James of Venice (Latin: Jacobus de Venetia or de Venetiis; Italian: Giacomo da Venezia) or James the Venetian (Latin: Jacobus Veneticus; died c. 1147) was a Venetian Catholic cleric who travelled to the Byzantine Empire and was a significant translator of Aristotle during the 12th-Century Renaissance.

Prior to James, Aristotle was known in Western Europe primarily through the Latin commentaries on his work by Boethius. "The first systematic translator of Aristotle since Boethius",[1] James was active in Constantinople,[2] working directly from Byzantine Greek copies of philosophical texts rather than the Arab translations used by the Christian scholars in Spain around the same time.

James translated the Posterior Analytics from Greek to Latin in the period 1125–1150.[3][4] For the first time in over 500 years, this made the New Logic of the Organon available in Western Europe. James also translated Aristotle's Physics, On the Soul, and Metaphysics[5] (the oldest known Latin translation of the work).[6][7]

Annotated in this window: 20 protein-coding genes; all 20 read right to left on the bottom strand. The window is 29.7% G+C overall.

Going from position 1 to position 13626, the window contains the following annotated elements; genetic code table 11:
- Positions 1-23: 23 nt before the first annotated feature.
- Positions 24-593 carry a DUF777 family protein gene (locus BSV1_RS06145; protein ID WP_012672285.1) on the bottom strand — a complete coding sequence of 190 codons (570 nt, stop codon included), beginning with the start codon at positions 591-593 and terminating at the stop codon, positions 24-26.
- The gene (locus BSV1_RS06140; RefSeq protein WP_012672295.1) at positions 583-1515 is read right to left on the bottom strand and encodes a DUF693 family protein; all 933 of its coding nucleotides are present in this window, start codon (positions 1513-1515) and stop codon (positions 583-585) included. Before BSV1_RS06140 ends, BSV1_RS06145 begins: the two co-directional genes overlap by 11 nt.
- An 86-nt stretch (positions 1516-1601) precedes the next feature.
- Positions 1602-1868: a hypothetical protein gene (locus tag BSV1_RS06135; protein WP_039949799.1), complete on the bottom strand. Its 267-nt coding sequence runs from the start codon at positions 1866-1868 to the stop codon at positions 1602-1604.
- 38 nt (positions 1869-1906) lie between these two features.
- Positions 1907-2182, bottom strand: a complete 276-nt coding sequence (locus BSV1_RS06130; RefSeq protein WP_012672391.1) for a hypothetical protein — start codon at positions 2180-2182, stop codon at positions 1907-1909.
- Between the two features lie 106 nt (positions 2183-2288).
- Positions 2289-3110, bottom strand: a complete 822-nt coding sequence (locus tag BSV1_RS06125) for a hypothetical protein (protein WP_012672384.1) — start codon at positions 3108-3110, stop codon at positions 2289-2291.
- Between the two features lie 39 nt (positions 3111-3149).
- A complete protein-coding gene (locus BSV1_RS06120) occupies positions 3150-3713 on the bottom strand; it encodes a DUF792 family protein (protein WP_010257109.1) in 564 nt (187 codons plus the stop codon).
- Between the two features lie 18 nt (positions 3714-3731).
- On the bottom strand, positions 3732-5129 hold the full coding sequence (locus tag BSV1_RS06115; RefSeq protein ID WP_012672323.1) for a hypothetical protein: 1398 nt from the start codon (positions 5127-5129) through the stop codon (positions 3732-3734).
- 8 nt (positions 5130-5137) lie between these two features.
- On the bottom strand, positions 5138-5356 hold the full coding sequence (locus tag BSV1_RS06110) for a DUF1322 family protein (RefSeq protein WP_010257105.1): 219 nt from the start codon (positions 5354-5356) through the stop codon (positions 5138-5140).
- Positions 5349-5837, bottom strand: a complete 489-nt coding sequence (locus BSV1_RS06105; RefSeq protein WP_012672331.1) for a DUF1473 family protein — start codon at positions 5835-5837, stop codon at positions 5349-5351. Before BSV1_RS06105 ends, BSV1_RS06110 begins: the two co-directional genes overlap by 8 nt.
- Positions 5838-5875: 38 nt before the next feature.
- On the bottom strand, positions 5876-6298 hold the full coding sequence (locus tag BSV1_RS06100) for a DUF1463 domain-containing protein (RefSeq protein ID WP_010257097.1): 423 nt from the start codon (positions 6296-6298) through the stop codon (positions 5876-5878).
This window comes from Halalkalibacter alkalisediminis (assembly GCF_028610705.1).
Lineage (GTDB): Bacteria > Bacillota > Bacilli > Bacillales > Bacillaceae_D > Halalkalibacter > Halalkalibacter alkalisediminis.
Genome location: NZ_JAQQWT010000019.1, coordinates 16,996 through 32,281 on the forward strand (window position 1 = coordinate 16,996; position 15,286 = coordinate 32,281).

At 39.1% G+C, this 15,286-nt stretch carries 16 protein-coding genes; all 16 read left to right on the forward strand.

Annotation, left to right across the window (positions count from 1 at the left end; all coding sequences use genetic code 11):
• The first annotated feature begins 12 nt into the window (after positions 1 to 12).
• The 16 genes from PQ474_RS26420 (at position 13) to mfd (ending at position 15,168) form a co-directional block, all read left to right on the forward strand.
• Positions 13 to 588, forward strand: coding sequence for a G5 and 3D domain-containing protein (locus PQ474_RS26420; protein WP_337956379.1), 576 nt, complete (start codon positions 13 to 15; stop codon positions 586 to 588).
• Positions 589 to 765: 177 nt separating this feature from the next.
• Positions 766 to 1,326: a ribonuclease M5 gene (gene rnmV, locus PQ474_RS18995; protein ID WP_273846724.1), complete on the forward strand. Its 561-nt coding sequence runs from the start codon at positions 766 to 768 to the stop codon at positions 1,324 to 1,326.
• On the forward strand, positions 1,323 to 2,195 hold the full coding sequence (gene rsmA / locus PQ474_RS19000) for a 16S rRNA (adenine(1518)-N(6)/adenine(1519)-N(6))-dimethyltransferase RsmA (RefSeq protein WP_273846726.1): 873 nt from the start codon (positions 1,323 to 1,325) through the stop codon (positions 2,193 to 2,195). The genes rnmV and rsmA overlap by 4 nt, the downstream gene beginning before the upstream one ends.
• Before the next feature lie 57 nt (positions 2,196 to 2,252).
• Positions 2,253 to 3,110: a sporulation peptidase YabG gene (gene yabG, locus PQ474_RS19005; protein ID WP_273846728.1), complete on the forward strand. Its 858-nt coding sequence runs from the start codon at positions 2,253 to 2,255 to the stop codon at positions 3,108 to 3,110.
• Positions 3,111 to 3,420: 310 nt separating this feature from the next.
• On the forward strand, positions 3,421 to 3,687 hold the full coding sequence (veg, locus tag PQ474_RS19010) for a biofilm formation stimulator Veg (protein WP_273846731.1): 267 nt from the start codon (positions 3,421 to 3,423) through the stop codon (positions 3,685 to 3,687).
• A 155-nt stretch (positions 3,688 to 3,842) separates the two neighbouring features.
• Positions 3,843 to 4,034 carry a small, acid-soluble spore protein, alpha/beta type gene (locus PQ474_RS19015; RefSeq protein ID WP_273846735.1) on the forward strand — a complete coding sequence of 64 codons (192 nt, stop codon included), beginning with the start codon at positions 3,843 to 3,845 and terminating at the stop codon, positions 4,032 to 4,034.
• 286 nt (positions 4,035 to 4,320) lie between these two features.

See also





  1. ^ Walter Berschin - 4. Venice
  2. ^ Translators
  3. ^ "PDF" (PDF). bc.edu. Archived from the original (PDF) on 2006-09-17. Retrieved 2007-03-08.
  4. ^ tinet.org gives the date 1128 for several works.
  5. ^ Aristotelianism: The later Latin tradition – Britannica
  6. ^ James of Venice – encyclopedia.com
  7. ^ The Logic Museum


  • L. Minio-Paluello, "Iacobus Veneticus Grecus: Canonist and Translator of Aristotle." Traditio 8 (1952), 265–304
  • Sten Ebbesen (1977). "Jacobus Veneticus on the Posterior Analytics and Some Early Thirteenth-century Oxford Masters on the Elenchi." Cahiers de l'Institut du moyen âge grec et Latin 2, 1-9.